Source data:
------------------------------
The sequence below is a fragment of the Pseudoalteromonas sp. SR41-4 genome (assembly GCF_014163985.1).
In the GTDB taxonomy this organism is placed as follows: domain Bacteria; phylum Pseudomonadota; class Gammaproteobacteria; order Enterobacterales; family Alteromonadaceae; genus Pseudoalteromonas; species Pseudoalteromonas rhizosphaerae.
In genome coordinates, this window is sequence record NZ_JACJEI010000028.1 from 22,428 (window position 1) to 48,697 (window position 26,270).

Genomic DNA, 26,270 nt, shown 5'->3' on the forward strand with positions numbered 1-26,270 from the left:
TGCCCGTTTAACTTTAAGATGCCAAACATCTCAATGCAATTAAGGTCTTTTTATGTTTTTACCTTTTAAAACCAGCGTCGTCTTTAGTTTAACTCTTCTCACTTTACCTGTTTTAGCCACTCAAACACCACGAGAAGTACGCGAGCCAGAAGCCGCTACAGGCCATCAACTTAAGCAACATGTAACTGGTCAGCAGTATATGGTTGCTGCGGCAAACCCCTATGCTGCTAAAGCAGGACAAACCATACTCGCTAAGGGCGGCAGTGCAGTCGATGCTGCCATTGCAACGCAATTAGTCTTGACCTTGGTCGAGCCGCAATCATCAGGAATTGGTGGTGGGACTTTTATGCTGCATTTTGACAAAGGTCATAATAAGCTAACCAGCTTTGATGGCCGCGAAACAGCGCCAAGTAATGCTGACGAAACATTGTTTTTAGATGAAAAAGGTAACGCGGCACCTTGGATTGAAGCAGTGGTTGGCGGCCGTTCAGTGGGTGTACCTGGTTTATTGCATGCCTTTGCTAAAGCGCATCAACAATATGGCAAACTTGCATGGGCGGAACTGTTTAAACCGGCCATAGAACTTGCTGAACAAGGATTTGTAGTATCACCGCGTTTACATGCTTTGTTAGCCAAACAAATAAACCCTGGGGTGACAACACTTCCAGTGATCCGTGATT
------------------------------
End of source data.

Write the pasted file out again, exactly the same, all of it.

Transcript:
The sequence below is a fragment of the Pseudoalteromonas sp. SR41-4 genome (assembly GCF_014163985.1).
In the GTDB taxonomy this organism is placed as follows: domain Bacteria; phylum Pseudomonadota; class Gammaproteobacteria; order Enterobacterales; family Alteromonadaceae; genus Pseudoalteromonas; species Pseudoalteromonas rhizosphaerae.
In genome coordinates, this window is sequence record NZ_JACJEI010000028.1 from 22,428 (window position 1) to 48,697 (window position 26,270).

Genomic DNA, 26,270 nt, shown 5'->3' on the forward strand with positions numbered 1-26,270 from the left:
TGCCCGTTTAACTTTAAGATGCCAAACATCTCAATGCAATTAAGGTCTTTTTATGTTTTTACCTTTTAAAACCAGCGTCGTCTTTAGTTTAACTCTTCTCACTTTACCTGTTTTAGCCACTCAAACACCACGAGAAGTACGCGAGCCAGAAGCCGCTACAGGCCATCAACTTAAGCAACATGTAACTGGTCAGCAGTATATGGTTGCTGCGGCAAACCCCTATGCTGCTAAAGCAGGACAAACCATACTCGCTAAGGGCGGCAGTGCAGTCGATGCTGCCATTGCAACGCAATTAGTCTTGACCTTGGTCGAGCCGCAATCATCAGGAATTGGTGGTGGGACTTTTATGCTGCATTTTGACAAAGGTCATAATAAGCTAACCAGCTTTGATGGCCGCGAAACAGCGCCAAGTAATGCTGACGAAACATTGTTTTTAGATGAAAAAGGTAACGCGGCACCTTGGATTGAAGCAGTGGTTGGCGGCCGTTCAGTGGGTGTACCTGGTTTATTGCATGCCTTTGCTAAAGCGCATCAACAATATGGCAAACTTGCATGGGCGGAACTGTTTAAACCGGCCATAGAACTTGCTGAACAAGGATTTGTAGTATCACCGCGTTTACATGCTTTGTTAGCCAAACAAATAAACCCTGGGGTGACAACACTTCCAGTGATCCGTGATT